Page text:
This is not to say that Cecile discounts the contribution of these groups. "What FEMEN does is extremely important, because these actions get peoples' attention. But our goal is not a radical action. We only want to get more people to talk and think about feminism in a simple, accessible, and fun way. For us, feminism is still very elitist, in the sense that media will talk about it, but they won't necessarily define what it is about. When you ask a wide audience, 'who identifies as a feminist?' you'll get maybe 6 or 7 hands rising up, mostly women. And if you ask people, 'do you believe in gender equality?' maybe 80% of the room will raise their hands. The struggle for gender equality is the definition of feminism, so what we have is a misunderstanding about what the movement is about." This gross misunderstanding is the basis of Cecile and Julie's desire to create an organization that demystifies feminism for everyone, which ultimately furthers the movement by getting more people involved in the conversation. 

Upon hearing Cecile's definition of feminism, I recalled a hallmark Liberal Arts College moment I experienced several years ago at my previous university. My ethics class was exploring whether or not this very  "equality of sexes" definition is a fair representation of the movement, given its evolution beyond first and second wave feminism and new roots in issues like intersectionality and institutionalized oppression. (see: Flavia Dzodan's short essay published in 2011 entitled "MY FEMINISM WILL BE INTERSECTIONAL OR IT WILL BE BULLSHIT!")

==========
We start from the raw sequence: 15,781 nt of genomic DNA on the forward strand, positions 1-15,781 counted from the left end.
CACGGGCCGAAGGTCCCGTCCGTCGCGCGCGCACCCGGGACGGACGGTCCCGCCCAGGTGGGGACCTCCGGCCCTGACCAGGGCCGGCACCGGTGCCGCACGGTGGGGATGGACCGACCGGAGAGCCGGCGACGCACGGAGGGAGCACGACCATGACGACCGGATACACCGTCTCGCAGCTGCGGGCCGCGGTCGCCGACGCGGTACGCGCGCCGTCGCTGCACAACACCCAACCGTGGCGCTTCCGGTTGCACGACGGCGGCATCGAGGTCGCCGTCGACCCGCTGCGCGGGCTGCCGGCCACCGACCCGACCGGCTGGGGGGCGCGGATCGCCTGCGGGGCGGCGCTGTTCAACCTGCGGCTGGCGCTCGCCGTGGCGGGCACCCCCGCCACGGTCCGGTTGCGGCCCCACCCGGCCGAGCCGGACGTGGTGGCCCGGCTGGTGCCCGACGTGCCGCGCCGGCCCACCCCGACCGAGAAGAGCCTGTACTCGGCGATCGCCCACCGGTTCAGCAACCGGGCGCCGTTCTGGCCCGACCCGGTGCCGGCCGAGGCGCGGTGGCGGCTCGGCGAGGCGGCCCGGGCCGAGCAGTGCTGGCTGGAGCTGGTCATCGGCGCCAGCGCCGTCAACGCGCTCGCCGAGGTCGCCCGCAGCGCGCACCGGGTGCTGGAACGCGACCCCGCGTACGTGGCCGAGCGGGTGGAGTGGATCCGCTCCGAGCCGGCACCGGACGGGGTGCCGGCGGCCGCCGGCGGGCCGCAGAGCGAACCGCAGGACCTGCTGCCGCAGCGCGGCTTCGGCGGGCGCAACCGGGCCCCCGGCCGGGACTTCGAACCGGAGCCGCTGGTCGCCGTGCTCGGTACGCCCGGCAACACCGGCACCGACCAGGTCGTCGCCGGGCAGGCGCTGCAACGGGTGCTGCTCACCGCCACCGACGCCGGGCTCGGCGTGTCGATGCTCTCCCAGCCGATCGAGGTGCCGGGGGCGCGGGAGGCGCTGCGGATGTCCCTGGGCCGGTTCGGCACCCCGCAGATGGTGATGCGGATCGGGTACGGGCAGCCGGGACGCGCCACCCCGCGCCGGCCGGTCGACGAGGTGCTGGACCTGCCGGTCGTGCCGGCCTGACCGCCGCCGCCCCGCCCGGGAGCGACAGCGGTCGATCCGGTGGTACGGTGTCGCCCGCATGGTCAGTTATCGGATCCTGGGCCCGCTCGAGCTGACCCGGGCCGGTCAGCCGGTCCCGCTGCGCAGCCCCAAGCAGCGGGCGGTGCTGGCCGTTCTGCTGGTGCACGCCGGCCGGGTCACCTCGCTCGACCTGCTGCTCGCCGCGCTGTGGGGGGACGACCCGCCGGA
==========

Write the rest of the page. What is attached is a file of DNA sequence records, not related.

The room settled into the opinion that the "equality of sexes" definition, which the Feminists of Paris also use to define feminism on their website, is incorrect, given its failure to touch on these complexities that define the contemporary movement. However, my position was that while it is incomplete, this definition should not be totally discounted. I argued that a definition composed of digestible language seems likely to get people talking about it than a definition riddled with so many complex concepts and words that it is more or less reserved to the select few who have the privilege of attending an institution of higher education. I got absolutely roasted and was even told that my privilege was to blame for my utter lack of reason.

I never would have thought that I would continue this conversation, especially not with the French co-founder of a booming feminist enterprise. What is even more surprising? Cecile agrees with me. 

Cécile leads the Street Art & Feminism Tour; the tour that launched Feminists of Paris. Image credit: Feminists of Paris

Neither Cécile nor I think the "equality" definition is sufficient; just that it is a valid introduction. "It's a definition that we give at the beginning of our tours, and then we go on to define ourselves as intersectional feminists, We start with simple definitions, but then we get to build on this during our tours in our group discussions. We are definitely conscious that feminism is not just equality between genders, but it's a fight against discrimination on the basis of race, gender, sexual preferences, etc. But it's not our stance to begin this way when people are still conflating feminism with radicalism."  

It is elitist to assume that everyone automatically has a comprehensive understanding of feminism in 2019. And those that dedicate themselves to a feminist cause, a successful one at that, bear the responsibility of providing a casual and accessible space to learn about feminism, where everyone is welcome to join the conversation. This is the very foundation of the interactive organization that Cécile and Julie created. 

If only Cécile had a seat in my old ethics class. She, no doubt, could have gotten the point across far more eloquently than I.